Alternative Europe Tours: The Ice Hotel

Alternative Europe Ice Hotel

There’s some pretty epic alternative Europe tours that you could experience and one that we’re championing is Romania’s Ice Hotel. With the good folk at Untravelled Paths, you could Ski Romania, visit the stunning town of Brasov and visit Dracula’s castle after staying the night in an actual Ice Hotel. If that’s not an alternative European tour we don’t know what is.

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Saxon villages in Romania

Saxon villages in Romania. Romania’s significant Saxon (German) heritage is evident in Southern Transylvania, home to hundreds of well-preserved Saxon towns and villages. Saxons from the Rhine and Moselle Rivers regions came to Transylvania during the mid 1100s.

The Transylvanian Saxions in 1848 The Germans of Transylvania, commonly called the Saxons, settled in the 12th and 13th centuries between Orastie and Brasov in the southeast and northeast of Bistrita. They were given special royal privileges in the Andrean Diploma in 1224.

After the collapse of the Ceaușescu regime in 1989 and the fall of the East German communist government, many continued to emigrate to unified Germany. As a result, today, only approximately 12,000 Saxons remain in Romania. Nowadays, most Transylvanian Saxons live in either Germany or Austria.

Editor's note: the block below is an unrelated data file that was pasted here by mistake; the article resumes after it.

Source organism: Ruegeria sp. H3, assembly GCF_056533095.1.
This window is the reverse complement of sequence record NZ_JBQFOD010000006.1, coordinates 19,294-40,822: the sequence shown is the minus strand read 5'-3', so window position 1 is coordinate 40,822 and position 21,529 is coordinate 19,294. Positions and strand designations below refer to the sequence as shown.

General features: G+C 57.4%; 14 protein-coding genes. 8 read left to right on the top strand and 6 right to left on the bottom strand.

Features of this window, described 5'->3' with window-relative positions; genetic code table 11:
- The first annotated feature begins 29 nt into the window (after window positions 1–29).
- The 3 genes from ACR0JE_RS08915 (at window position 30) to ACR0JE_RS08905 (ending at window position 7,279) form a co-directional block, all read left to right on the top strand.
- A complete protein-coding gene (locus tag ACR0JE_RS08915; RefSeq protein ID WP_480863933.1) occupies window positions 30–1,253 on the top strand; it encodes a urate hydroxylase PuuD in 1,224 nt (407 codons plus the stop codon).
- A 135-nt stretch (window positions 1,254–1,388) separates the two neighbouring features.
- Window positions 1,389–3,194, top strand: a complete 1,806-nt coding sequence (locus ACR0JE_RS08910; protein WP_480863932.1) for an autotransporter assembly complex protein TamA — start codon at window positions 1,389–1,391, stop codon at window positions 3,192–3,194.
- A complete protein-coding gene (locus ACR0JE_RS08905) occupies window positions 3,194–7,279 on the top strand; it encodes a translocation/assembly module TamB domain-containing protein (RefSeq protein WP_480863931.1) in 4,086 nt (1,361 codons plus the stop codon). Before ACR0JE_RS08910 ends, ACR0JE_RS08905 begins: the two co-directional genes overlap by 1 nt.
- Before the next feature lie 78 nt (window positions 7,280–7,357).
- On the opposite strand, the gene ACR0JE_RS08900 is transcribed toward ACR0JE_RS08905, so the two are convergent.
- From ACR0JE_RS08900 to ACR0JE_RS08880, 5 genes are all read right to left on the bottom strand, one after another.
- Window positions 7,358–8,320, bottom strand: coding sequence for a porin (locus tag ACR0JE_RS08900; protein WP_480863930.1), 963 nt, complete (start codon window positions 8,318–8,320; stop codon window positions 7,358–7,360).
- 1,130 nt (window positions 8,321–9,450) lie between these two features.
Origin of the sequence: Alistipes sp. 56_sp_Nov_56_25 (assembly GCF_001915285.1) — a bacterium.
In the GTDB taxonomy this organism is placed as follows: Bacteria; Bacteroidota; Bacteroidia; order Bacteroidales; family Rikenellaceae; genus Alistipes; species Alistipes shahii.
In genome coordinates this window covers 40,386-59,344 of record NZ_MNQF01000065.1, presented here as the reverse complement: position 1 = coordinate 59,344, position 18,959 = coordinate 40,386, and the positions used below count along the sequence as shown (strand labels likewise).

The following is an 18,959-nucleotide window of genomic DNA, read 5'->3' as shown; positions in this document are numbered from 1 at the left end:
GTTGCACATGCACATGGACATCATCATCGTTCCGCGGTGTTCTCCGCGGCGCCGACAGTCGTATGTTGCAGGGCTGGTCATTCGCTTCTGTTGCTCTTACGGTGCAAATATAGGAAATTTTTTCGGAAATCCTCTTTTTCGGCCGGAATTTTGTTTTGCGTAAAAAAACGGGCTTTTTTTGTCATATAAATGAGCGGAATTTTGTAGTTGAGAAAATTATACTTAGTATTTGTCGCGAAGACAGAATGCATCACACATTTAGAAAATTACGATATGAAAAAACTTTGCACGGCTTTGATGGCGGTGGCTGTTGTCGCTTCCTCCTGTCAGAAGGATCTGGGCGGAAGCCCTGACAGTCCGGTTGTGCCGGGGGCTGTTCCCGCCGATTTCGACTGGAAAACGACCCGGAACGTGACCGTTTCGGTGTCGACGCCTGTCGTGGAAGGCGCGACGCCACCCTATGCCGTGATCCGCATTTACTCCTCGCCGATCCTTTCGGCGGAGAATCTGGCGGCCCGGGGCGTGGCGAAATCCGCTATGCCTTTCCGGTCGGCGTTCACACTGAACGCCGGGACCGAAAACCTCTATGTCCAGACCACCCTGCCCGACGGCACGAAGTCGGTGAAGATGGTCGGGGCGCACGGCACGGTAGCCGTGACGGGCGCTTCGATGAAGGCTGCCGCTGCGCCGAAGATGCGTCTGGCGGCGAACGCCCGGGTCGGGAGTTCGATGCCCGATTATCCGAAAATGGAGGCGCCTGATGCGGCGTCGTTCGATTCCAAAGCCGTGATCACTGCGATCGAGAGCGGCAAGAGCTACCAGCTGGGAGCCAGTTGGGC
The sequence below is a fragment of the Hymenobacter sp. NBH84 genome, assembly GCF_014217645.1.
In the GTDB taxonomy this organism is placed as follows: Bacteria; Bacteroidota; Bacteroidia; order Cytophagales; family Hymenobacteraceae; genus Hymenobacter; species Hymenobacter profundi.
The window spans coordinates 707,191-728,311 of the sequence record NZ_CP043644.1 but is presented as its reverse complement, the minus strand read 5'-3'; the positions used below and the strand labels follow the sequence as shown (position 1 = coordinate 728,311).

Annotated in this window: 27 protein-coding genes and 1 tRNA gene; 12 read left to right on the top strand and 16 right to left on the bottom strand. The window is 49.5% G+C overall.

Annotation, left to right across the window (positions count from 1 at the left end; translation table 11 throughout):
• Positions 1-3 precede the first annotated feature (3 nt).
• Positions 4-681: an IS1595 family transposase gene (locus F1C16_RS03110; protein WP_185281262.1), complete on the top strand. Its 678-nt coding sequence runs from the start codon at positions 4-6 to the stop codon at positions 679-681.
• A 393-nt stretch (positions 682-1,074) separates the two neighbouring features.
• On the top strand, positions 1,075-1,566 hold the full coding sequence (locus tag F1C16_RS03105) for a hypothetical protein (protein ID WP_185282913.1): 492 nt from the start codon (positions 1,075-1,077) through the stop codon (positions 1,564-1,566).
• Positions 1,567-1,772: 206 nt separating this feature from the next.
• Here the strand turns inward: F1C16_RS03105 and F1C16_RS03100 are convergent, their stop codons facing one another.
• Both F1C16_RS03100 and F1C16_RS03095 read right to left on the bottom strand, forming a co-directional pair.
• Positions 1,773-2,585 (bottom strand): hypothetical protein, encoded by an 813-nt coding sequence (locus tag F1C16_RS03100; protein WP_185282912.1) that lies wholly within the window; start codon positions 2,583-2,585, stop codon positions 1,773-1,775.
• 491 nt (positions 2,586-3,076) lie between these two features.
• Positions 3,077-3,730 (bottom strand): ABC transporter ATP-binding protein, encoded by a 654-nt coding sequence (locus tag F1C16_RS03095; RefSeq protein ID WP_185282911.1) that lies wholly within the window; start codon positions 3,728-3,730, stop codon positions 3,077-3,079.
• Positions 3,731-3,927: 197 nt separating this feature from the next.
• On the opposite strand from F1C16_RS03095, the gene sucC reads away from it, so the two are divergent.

Southern Transylvania is the realm of some of Romania’s last remaining Saxon villages – but change is coming. The best holidays work in close quarters with organisations determined to conserve communities and their traditions while easing them out of the cycle of poverty that has a stranglehold on rural Romania – via a schedule of meadow hikes, painted monastery tours, and cottage cooking lessons.

The church in Viscri is built for battle. Tower-topped walls have watched out for invaders since the 12th century. With each century passed, another layer of armour has been added – bastions, a second wall, labyrinthine corridors – to shrug off marauding armies. The houses along the single dusty road seem to know that Viscri’s time of war is long over. Cows sip peaceably from troughs hollowed out of toppled trees, and a woman in a floppy sun hat leans on the gate of her vegetable garden. The sign outside lets you know that it’s a B&B, but otherwise, you’d think it was just another of the low-slung pastel houses that are the tell of medieval Saxon villages all over Transylvania.

Romania Valley Winter Tour